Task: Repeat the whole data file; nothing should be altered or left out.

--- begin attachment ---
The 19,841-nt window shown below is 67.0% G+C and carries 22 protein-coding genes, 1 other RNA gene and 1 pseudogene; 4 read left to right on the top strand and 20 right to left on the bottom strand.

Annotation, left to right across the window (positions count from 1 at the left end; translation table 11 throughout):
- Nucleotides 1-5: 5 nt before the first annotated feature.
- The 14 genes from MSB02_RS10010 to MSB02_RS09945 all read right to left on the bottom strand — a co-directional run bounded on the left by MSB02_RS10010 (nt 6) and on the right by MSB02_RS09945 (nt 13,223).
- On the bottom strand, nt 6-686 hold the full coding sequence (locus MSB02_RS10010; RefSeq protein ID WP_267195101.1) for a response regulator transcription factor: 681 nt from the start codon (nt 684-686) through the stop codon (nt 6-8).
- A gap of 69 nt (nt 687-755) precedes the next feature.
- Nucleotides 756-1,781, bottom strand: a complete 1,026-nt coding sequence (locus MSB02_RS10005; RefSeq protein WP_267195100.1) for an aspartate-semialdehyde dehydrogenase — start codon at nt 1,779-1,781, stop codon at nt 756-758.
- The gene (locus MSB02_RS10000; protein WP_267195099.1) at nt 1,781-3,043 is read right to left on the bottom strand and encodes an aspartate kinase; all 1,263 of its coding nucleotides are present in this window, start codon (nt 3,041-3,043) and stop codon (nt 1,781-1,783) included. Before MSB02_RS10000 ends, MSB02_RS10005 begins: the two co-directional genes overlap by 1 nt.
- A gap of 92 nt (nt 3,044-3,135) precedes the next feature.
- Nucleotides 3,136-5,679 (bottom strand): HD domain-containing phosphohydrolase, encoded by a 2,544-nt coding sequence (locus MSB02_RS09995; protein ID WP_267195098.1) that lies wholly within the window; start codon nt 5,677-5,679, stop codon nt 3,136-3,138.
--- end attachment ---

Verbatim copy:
The 19,841-nt window shown below is 67.0% G+C and carries 22 protein-coding genes, 1 other RNA gene and 1 pseudogene; 4 read left to right on the top strand and 20 right to left on the bottom strand.

Annotation, left to right across the window (positions count from 1 at the left end; translation table 11 throughout):
- Nucleotides 1-5: 5 nt before the first annotated feature.
- The 14 genes from MSB02_RS10010 to MSB02_RS09945 all read right to left on the bottom strand — a co-directional run bounded on the left by MSB02_RS10010 (nt 6) and on the right by MSB02_RS09945 (nt 13,223).
- On the bottom strand, nt 6-686 hold the full coding sequence (locus MSB02_RS10010; RefSeq protein ID WP_267195101.1) for a response regulator transcription factor: 681 nt from the start codon (nt 684-686) through the stop codon (nt 6-8).
- A gap of 69 nt (nt 687-755) precedes the next feature.
- Nucleotides 756-1,781, bottom strand: a complete 1,026-nt coding sequence (locus MSB02_RS10005; RefSeq protein WP_267195100.1) for an aspartate-semialdehyde dehydrogenase — start codon at nt 1,779-1,781, stop codon at nt 756-758.
- The gene (locus MSB02_RS10000; protein WP_267195099.1) at nt 1,781-3,043 is read right to left on the bottom strand and encodes an aspartate kinase; all 1,263 of its coding nucleotides are present in this window, start codon (nt 3,041-3,043) and stop codon (nt 1,781-1,783) included. Before MSB02_RS10000 ends, MSB02_RS10005 begins: the two co-directional genes overlap by 1 nt.
- A gap of 92 nt (nt 3,044-3,135) precedes the next feature.
- Nucleotides 3,136-5,679 (bottom strand): HD domain-containing phosphohydrolase, encoded by a 2,544-nt coding sequence (locus MSB02_RS09995; protein ID WP_267195098.1) that lies wholly within the window; start codon nt 5,677-5,679, stop codon nt 3,136-3,138.